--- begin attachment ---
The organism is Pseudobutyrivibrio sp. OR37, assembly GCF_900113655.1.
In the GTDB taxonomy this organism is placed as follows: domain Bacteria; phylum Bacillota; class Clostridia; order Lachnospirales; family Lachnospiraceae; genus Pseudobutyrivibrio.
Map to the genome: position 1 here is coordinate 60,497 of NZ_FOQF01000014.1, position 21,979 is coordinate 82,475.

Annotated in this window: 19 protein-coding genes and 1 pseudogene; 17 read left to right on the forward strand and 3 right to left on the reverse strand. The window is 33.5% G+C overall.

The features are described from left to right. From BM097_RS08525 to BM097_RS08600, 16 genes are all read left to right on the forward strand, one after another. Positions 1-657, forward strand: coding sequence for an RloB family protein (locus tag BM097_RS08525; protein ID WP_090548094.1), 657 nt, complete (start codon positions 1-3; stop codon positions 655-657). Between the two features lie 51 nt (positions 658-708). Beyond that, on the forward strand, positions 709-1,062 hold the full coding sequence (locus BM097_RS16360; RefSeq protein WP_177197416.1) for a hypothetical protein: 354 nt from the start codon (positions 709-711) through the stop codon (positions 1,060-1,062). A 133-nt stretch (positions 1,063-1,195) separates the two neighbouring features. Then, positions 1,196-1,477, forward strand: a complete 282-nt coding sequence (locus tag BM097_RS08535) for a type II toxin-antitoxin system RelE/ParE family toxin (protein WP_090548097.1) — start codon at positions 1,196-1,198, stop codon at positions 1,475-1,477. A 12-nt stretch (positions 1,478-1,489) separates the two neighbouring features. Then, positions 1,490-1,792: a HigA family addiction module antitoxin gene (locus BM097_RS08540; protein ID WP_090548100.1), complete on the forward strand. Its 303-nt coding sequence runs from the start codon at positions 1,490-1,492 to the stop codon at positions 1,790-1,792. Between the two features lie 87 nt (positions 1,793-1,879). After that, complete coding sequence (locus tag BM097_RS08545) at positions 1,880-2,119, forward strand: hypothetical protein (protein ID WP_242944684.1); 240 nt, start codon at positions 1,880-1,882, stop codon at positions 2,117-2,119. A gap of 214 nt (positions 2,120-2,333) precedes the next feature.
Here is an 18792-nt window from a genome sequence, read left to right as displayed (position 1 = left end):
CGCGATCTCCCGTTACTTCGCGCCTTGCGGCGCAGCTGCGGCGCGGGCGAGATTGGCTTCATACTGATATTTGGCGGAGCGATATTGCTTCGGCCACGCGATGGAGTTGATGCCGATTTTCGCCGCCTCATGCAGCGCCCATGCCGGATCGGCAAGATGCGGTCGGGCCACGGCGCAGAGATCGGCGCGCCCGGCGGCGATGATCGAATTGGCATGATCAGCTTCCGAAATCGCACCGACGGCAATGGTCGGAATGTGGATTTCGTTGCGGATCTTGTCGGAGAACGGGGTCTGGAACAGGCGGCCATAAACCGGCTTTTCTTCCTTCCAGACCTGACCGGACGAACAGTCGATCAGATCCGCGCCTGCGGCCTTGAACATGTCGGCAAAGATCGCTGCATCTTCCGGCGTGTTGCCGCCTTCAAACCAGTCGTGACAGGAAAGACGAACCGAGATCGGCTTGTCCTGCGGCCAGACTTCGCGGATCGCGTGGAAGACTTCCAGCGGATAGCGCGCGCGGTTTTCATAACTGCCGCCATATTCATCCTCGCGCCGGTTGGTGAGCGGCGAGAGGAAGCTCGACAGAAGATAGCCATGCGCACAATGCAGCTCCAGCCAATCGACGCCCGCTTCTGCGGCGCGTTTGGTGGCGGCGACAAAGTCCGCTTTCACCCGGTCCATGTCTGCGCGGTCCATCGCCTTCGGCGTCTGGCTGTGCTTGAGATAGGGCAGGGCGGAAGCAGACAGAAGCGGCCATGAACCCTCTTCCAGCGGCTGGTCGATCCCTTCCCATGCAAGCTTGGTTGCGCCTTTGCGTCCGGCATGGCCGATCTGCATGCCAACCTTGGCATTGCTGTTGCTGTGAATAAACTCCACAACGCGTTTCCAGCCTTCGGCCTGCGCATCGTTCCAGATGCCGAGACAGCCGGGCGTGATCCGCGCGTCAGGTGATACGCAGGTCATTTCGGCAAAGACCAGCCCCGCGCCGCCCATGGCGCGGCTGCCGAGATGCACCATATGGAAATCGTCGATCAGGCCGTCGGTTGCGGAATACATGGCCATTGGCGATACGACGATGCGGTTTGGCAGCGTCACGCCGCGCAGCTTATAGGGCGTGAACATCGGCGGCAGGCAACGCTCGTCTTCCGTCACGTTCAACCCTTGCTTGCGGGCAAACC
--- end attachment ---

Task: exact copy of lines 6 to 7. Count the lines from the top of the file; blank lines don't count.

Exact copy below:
Here is an 18792-nt window from a genome sequence, read left to right as displayed (position 1 = left end):
CGCGATCTCCCGTTACTTCGCGCCTTGCGGCGCAGCTGCGGCGCGGGCGAGATTGGCTTCATACTGATATTTGGCGGAGCGATATTGCTTCGGCCACGCGATGGAGTTGATGCCGATTTTCGCCGCCTCATGCAGCGCCCATGCCGGATCGGCAAGATGCGGTCGGGCCACGGCGCAGAGATCGGCGCGCCCGGCGGCGATGATCGAATTGGCATGATCAGCTTCCGAAATCGCACCGACGGCAATGGTCGGAATGTGGATTTCGTTGCGGATCTTGTCGGAGAACGGGGTCTGGAACAGGCGGCCATAAACCGGCTTTTCTTCCTTCCAGACCTGACCGGACGAACAGTCGATCAGATCCGCGCCTGCGGCCTTGAACATGTCGGCAAAGATCGCTGCATCTTCCGGCGTGTTGCCGCCTTCAAACCAGTCGTGACAGGAAAGACGAACCGAGATCGGCTTGTCCTGCGGCCAGACTTCGCGGATCGCGTGGAAGACTTCCAGCGGATAGCGCGCGCGGTTTTCATAACTGCCGCCATATTCATCCTCGCGCCGGTTGGTGAGCGGCGAGAGGAAGCTCGACAGAAGATAGCCATGCGCACAATGCAGCTCCAGCCAATCGACGCCCGCTTCTGCGGCGCGTTTGGTGGCGGCGACAAAGTCCGCTTTCACCCGGTCCATGTCTGCGCGGTCCATCGCCTTCGGCGTCTGGCTGTGCTTGAGATAGGGCAGGGCGGAAGCAGACAGAAGCGGCCATGAACCCTCTTCCAGCGGCTGGTCGATCCCTTCCCATGCAAGCTTGGTTGCGCCTTTGCGTCCGGCATGGCCGATCTGCATGCCAACCTTGGCATTGCTGTTGCTGTGAATAAACTCCACAACGCGTTTCCAGCCTTCGGCCTGCGCATCGTTCCAGATGCCGAGACAGCCGGGCGTGATCCGCGCGTCAGGTGATACGCAGGTCATTTCGGCAAAGACCAGCCCCGCGCCGCCCATGGCGCGGCTGCCGAGATGCACCATATGGAAATCGTCGATCAGGCCGTCGGTTGCGGAATACATGGCCATTGGCGATACGACGATGCGGTTTGGCAGCGTCACGCCGCGCAGCTTATAGGGCGTGAACATCGGCGGCAGGCAACGCTCGTCTTCCGTCACGTTCAACCCTTGCTTGCGGGCAAACC